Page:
Change happens. All organizations will go through a change. The word change is widely defined as the act of becoming different. It sounds simple enough, but if it is so simple, then why do so many organizations and their resources struggle during this time? Changes in an organization can be as large as a major reorganization or as small as an update to an existing policy. In any example of change, there is an art of approach and many challenges during a successful implementation. Leaders in an organization are expected to facilitate change and expected to avoid a resistance to change from their staff in order to accomplish successful implementation. Sounds easy, right?
As a leader, it is imperative to understand a few things:
- First, what is the change? How will it affect your team, and what obstacles may be foreseen? It may be obvious, but this step is often forgotten until the people discover the change “by accident.” For instance, if the printer now has a security feature that forces a person to “log in” before printing, there could be a calling to address the changes. The change would be that the people using it would have to understand that there is an update to the way they always used the printer, and they have to understand what is different. If this is not explained to those who use the printer, they may become confused, annoyed, or even irate when attempting to use the printer.
- Second, there may be a need to explain why there is a change. By explaining the “why” it may help to create buy-in from the people who are affected. In the change of a printing method, it may have to be explained from the company’s perspective. This explanation could be something as simple as the organization wants to be proactive on privacy and proprietary methods. Prints are often left on the machines causing risk for sensitive information for people and the company’s intellectual property. By adding the security feature, it will cut down on the amount of information that is unintentionally shared.
- Last, and perhaps most importantly, gain a sense of two-way communication with the people the change effects. As a leader, we can often hear the reasons why our employees are resistant and the reasons can typically be addressed. It is the employees who will give the best feedback, and if they are not communicated to and if they do not feel that they are being heard, there could be resistance. Again, in the printer scenario, when the change is announced and the “why” is revealed, it would be a great time to hear what those who are affected may think. They may have a valid reason why this change is not good for them, such as: “we are on the phones, and if I have to type a security code in every time I print, it could affect my metrics.” It may be a great point that you, as a leader, would bring back to the decision makers.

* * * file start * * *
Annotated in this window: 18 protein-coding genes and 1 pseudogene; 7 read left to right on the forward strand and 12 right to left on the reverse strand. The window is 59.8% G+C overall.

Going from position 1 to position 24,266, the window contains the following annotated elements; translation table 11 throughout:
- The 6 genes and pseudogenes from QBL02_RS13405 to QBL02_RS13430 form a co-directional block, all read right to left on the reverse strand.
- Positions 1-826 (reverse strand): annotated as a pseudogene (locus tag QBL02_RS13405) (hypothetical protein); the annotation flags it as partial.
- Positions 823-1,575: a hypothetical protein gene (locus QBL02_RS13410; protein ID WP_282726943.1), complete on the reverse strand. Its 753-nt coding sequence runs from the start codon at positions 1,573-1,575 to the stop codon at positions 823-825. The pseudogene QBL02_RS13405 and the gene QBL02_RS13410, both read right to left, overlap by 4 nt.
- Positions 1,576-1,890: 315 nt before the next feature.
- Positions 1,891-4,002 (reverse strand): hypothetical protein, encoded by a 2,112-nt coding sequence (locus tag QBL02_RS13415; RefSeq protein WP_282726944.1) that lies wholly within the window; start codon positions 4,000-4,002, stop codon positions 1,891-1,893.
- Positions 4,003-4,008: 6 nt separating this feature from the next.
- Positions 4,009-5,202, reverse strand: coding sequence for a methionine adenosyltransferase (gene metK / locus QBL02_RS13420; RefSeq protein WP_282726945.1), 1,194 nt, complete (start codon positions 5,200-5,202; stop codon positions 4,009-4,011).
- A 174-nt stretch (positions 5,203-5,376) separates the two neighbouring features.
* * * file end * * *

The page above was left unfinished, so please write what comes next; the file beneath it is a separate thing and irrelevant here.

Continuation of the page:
As a leader, communicating the change is important. A great communication technique is tying the message back to the mission of the organization. In health insurance, the example of the printer with a security feature ties nicely to the mission, especially with the HIPAA laws. The purpose of communication is to engage the audience/listener, gain commitment and ultimately to build trust (Baldoni, 2003). The message will help to inform, involve, ignite and invite conversations (see Figure 1).
Figure 1: The Four I’s
The four elements (or four I’s) must be evident in the message, especially when change is involved.
- Inform – a leader must inform the followers of what is expected and what the change is
- Involve – the followers will have a desire to be involved by soliciting their feedback
- Ignite – a person’s imagination is what helps to make decisions and organizations powerhouses
- Invite – a follower may only become involved when invited. A leader must create a safe environment for the followers to speak up
When the message that there is a change with the “why,” and when the communication is open, it is important to check up often on those who the change effects. A simple, “How is the process going?” and, “Are you experiencing any difficulties after the change?” may help to better understand what people are going through. If it is a great process and the change is yielding great results, people may begin to boast about how great the change is. However, if the change is not good, or if it was not communicated well, the people will be vocal. A great leader must listen and figure out what is working and what is not, in an effort to find out what can be done to help the people.
To reiterate the first statement, change is hard. Change may create resistance. The best technique is to communicate and to involve the people in the process.
Michael Loete is currently the Director of Provider Network Operations at iCircle Services. He has studied leadership and has earned his bachelor of science in organizational management and masters of science in strategic leadership from Roberts Wesleyan College. Currently, Michael is pursuing his doctorate in executive leadership at St. John Fisher College where he is writing his dissertation and has titled it: “communication styles of senior leaders in health insurance: successful navigation of organizational changes while understanding and avoiding cynicism and resistance to change”.
Baldoni, J. (2003). Great communication secrets of leaders. New York: McGraw-Hill.